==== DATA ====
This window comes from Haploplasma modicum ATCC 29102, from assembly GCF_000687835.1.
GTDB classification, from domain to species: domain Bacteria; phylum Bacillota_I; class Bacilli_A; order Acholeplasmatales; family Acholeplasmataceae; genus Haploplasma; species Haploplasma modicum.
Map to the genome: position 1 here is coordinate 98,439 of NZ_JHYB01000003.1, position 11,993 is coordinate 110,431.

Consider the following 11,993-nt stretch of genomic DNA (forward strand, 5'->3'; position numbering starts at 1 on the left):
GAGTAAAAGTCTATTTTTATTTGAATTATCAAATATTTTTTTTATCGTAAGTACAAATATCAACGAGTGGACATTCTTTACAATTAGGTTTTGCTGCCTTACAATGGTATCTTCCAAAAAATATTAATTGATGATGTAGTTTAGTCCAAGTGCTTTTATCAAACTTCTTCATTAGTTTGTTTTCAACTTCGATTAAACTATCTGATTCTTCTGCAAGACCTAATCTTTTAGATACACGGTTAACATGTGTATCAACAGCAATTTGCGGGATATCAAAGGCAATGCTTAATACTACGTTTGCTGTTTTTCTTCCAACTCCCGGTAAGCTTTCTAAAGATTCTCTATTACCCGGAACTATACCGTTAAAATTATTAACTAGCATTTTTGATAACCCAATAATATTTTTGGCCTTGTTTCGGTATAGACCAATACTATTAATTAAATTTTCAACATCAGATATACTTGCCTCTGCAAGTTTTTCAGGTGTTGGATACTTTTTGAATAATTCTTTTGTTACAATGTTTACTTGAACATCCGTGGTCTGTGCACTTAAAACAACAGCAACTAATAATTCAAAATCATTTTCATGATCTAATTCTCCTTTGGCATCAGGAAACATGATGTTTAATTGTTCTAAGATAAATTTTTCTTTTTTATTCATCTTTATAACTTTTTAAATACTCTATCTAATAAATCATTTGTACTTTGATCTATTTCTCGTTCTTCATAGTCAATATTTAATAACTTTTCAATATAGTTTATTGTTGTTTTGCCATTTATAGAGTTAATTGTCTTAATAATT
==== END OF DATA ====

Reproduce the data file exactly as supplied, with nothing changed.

This window comes from Haploplasma modicum ATCC 29102, from assembly GCF_000687835.1.
GTDB classification, from domain to species: domain Bacteria; phylum Bacillota_I; class Bacilli_A; order Acholeplasmatales; family Acholeplasmataceae; genus Haploplasma; species Haploplasma modicum.
Map to the genome: position 1 here is coordinate 98,439 of NZ_JHYB01000003.1, position 11,993 is coordinate 110,431.

Consider the following 11,993-nt stretch of genomic DNA (forward strand, 5'->3'; position numbering starts at 1 on the left):
GAGTAAAAGTCTATTTTTATTTGAATTATCAAATATTTTTTTTATCGTAAGTACAAATATCAACGAGTGGACATTCTTTACAATTAGGTTTTGCTGCCTTACAATGGTATCTTCCAAAAAATATTAATTGATGATGTAGTTTAGTCCAAGTGCTTTTATCAAACTTCTTCATTAGTTTGTTTTCAACTTCGATTAAACTATCTGATTCTTCTGCAAGACCTAATCTTTTAGATACACGGTTAACATGTGTATCAACAGCAATTTGCGGGATATCAAAGGCAATGCTTAATACTACGTTTGCTGTTTTTCTTCCAACTCCCGGTAAGCTTTCTAAAGATTCTCTATTACCCGGAACTATACCGTTAAAATTATTAACTAGCATTTTTGATAACCCAATAATATTTTTGGCCTTGTTTCGGTATAGACCAATACTATTAATTAAATTTTCAACATCAGATATACTTGCCTCTGCAAGTTTTTCAGGTGTTGGATACTTTTTGAATAATTCTTTTGTTACAATGTTTACTTGAACATCCGTGGTCTGTGCACTTAAAACAACAGCAACTAATAATTCAAAATCATTTTCATGATCTAATTCTCCTTTGGCATCAGGAAACATGATGTTTAATTGTTCTAAGATAAATTTTTCTTTTTTATTCATCTTTATAACTTTTTAAATACTCTATCTAATAAATCATTTGTACTTTGATCTATTTCTCGTTCTTCATAGTCAATATTTAATAACTTTTCAATATAGTTTATTGTTGTTTTGCCATTTATAGAGTTAATTGTCTTAATAATT